Become a leader for positive change with the Bezos Scholars Program.
Every year our Scholar and educator teams create engaging community change projects known as Local Ideas Festivals. See the steps they take to identify a community need and work within their community to promote positive change.
1. Get Inspired
Our Scholars are immersed in inspiration during their week at the Aspen Ideas Festival. During their time they participate in engaging leadership development sessions, build skills and relationships, and learn from inspiring mentors.
2. Develop Your Big Idea
After attending the Aspen Ideas Festival our Scholars identify a passion they want to pursue. Through research, outreach, and ideation Scholars develop this idea and how it can impact others for the better.
3. Identify a Community Need
Successful Local Ideas Festivals combine a true community need with a Scholar’s passion. Once a Scholar has defined their passion, they engage and survey their community to identify a need within their community. The intersection of their passion and community outreach is where positive change happens.
4. Gather a Team
To implement a Big Idea, Scholars need a team. While Scholars and educators function as a collaborative team throughout the year, thriving Local Ideas Festivals identify and develop an effective peer team made up of diverse perspectives, skills, and talents who are also passionate about the Big Idea and who can and will help.
Decide what the Local Ideas Festival will look like. This could be an event, club, program, curriculum, policy, advocacy—the options are endless. Then plan for sustainability so that the Big Idea can potentially get carried on for years to come by future leaders.
6. Establish Goals
Local Ideas Festival goals should focus the team’s effort and ensure they’re working toward the target. Success is best measured by establishing goals at the beginning, such as measurable increases in community engagement, a certain number of attendees, or establishing a club by a given date. Scholars should focus on sustainability by designing a Local Ideas Festival that can grow and evolve year over year.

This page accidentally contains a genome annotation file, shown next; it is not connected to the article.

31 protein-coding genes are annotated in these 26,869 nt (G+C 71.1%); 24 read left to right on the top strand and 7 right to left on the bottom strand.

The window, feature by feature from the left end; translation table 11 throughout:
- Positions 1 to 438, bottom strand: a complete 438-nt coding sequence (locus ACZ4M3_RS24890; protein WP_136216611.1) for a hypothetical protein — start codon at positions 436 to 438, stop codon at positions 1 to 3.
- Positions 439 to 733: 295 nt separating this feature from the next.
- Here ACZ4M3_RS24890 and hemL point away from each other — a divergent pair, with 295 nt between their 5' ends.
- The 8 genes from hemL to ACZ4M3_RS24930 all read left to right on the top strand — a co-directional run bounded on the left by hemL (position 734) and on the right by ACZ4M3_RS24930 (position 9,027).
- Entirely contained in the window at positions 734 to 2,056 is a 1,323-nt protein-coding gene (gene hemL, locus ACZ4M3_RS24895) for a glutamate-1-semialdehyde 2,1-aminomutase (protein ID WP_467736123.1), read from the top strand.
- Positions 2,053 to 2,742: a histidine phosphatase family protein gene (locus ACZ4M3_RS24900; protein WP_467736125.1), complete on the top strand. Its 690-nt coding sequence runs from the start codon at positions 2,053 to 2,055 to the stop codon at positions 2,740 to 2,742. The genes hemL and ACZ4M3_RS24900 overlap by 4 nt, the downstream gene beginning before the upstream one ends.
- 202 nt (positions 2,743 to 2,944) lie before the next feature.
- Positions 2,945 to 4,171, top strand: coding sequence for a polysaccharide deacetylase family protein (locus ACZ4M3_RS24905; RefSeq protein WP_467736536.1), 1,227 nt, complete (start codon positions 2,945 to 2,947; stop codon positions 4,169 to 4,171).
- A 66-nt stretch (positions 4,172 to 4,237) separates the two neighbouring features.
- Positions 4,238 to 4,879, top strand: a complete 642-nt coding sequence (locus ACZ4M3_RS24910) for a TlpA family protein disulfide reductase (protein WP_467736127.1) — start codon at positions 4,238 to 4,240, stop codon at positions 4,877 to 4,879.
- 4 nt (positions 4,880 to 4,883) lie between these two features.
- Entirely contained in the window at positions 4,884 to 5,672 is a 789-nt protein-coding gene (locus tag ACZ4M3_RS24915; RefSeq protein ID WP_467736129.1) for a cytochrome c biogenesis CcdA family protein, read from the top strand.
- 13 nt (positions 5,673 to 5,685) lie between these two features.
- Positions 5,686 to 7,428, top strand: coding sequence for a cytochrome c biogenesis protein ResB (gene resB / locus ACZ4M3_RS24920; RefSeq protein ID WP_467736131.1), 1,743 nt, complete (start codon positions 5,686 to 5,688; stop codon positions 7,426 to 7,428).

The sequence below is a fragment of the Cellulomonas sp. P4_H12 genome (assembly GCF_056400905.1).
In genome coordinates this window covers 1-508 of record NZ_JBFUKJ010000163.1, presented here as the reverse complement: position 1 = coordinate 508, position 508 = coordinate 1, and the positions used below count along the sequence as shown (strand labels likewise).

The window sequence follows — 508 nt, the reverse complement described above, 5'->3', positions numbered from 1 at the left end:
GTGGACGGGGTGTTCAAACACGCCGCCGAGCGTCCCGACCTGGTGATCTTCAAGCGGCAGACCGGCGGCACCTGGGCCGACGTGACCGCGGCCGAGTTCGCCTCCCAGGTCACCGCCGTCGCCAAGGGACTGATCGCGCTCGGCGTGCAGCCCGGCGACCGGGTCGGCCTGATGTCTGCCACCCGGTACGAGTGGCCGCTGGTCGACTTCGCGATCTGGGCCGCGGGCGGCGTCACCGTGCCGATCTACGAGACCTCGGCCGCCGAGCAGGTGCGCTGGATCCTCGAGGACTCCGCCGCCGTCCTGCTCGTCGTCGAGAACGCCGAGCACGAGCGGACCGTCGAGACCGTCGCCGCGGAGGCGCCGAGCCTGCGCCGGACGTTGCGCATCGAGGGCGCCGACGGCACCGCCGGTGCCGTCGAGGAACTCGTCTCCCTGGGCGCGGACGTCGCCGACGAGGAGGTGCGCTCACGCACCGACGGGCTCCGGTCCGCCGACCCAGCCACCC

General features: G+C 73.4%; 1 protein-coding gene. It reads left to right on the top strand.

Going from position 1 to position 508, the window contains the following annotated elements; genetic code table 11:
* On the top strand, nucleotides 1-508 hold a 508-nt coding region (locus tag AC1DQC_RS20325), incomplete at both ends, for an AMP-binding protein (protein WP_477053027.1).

7. Engage Stakeholders
Stakeholders are individuals, groups, or institutions outside of the core team, whose participation in a Local Ideas Festival is essential. Stakeholders invest time, funding, or support to make an event more successful and have a stake in the outcome of the event.
Creating community change take time and money. When engaging community stakeholders and partners, Scholars must clearly communicate their need, mission and vision for the event, and express why outside involvement is critical to a successful outcome. Partners, marketing, in-kind donations, financial donations, and crowdfunding platforms are all ways to raise awareness and money for an event.
9. Get the Word Out
Scholars let their community know about their Local Ideas Festival by marketing, promoting, and fundraising. Local media, social media, and word of mouth are all ways Scholars spread the word about a Local Ideas Festival. The more people who know about the event and want to be involved, the more people could potentially be positively influenced.
10. Go Time
Host a successful Local Ideas Festival. Scholars build on their hard work throughout the year to deliver a successful community change project. Throughout their event, Scholars capture outcomes and feedback such as photos, written or spoken testimonials, or video from attendees to use for evaluating the outcome of the community change project and for future teams to use when planning the continuation of their Local Ideas Festival.
Congratulate, give gratitude, rest, and repeat! After hosting a successful Local Ideas Festival, Scholars are encouraged to celebrate their team’s hard work and success. It’s important to give gratitude to all involved and rest after all the hard work, before engaging their community all over again.